Tom Ballard: Search for missing climbers resumes
A search for two climbers missing on a mountain in Pakistan has resumed.
Briton Tom Ballard and Italian Daniele Nardi last made contact from Nanga Parbat last month after sighting avalanche traces.
A team of highly experienced Spanish and Pakistani mountaineers are re-tracing the route. The climbers hope to make it to Camp Three, at an altitude of almost 19,700ft (6,000m).
On Monday, a helicopter flew to 23,000ft (7,000m) but nothing was seen.
The route Mr Ballard, originally from Belper in Derbyshire, and Mr Nardi were attempting on the world's ninth highest peak - dubbed "Killer Mountain" - is known as the Mummery Spur.
Tensions between Pakistan and India and poor flying weather delayed rescues efforts over the weekend but visibility improved on Monday.
Karrar Haidri, secretary of the Alpine Club of Pakistan, said there is still hope as in some instances in the past, missing climbers were "miraculously rescued" after a long time.
Italian Ambassador Stefano Pontecorvo tweeted the team planned to search Camp Three area with the help of drones.
He said two Pakistani mountaineers were with the missing pair but had decided to turn back because they thought it was too dangerous.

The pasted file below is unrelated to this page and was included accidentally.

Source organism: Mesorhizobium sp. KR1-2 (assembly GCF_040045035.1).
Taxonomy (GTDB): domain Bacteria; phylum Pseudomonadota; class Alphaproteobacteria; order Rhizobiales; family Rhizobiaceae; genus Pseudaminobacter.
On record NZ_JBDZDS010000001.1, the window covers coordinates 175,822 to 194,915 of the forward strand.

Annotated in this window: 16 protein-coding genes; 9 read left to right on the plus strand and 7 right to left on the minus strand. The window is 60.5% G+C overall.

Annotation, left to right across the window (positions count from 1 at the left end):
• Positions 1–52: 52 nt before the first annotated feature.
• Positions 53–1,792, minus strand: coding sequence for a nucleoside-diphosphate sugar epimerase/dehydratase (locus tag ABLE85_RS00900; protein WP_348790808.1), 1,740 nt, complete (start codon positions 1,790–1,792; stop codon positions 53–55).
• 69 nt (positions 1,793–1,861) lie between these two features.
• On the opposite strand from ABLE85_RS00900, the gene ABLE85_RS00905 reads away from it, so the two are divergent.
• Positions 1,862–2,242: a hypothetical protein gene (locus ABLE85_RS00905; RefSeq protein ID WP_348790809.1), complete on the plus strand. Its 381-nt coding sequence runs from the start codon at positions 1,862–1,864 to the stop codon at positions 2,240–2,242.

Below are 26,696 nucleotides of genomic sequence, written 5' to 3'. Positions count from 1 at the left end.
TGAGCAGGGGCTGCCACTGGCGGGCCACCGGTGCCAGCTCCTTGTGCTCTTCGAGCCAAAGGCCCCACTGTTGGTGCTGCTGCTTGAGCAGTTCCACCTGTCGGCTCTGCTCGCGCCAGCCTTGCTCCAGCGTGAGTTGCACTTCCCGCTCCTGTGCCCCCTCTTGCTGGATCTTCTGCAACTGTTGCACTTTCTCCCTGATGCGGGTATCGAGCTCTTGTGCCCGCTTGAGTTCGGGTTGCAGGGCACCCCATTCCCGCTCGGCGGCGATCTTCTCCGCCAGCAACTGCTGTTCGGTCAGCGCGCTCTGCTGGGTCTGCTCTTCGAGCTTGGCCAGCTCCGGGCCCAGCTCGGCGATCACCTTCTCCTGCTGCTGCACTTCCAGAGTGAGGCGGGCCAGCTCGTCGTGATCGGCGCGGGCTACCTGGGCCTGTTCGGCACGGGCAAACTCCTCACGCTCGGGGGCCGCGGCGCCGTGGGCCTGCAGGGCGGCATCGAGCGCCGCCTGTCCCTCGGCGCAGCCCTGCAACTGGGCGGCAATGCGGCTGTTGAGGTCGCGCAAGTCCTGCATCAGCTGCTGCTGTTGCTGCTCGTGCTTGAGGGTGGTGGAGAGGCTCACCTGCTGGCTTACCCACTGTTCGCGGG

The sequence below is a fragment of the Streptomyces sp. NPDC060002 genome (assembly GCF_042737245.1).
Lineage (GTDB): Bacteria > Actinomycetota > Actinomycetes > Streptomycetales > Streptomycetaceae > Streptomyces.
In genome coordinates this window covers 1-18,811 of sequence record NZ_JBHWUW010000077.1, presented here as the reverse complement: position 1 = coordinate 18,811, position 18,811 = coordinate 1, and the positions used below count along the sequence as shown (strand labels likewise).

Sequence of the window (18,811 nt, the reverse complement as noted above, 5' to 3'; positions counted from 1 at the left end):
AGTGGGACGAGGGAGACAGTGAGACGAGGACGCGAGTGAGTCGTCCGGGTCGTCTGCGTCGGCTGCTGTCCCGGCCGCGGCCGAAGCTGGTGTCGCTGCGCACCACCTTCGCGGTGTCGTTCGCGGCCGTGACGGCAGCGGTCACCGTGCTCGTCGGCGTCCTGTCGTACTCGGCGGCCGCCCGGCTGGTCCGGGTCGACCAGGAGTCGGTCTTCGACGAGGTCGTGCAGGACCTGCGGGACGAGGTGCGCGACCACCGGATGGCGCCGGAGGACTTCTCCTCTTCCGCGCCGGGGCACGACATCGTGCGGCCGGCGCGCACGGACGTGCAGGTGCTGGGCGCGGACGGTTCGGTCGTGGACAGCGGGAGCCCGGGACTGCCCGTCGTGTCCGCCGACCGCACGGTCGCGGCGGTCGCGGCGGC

About 135,000 euros (£116,000) has been raised to fund the helicopter search team, which is said to cost about 50,000 euros (£43,000) a day.
Analysis: By BBC World Affairs reporter Richard Galpin
The rescue team led by the Spanish climber Alex Txikon set off early this morning from Camp One.
If they make it to Camp Three, they will search the area by foot and use drones.
The weather's good, but comparatively warm, which makes the risk of avalanches even greater.
Although the chances of finding them alive are very small, there's still a glimmer of hope.
The two highly respected climbers had been attempting a particularly tough route on Nanga Parbat in winter.
Mr Ballard is the son of Alison Hargreaves, who died descending from the summit of K2 in 1995 - the same year she became the first woman to conquer Everest unaided.
A search for Mr Ballard, who moved to Scotland in 1995, and Mr Nardi began on Thursday after delays due to airspace restrictions.
A three-person tent "invaded by snow" was spotted on the same day.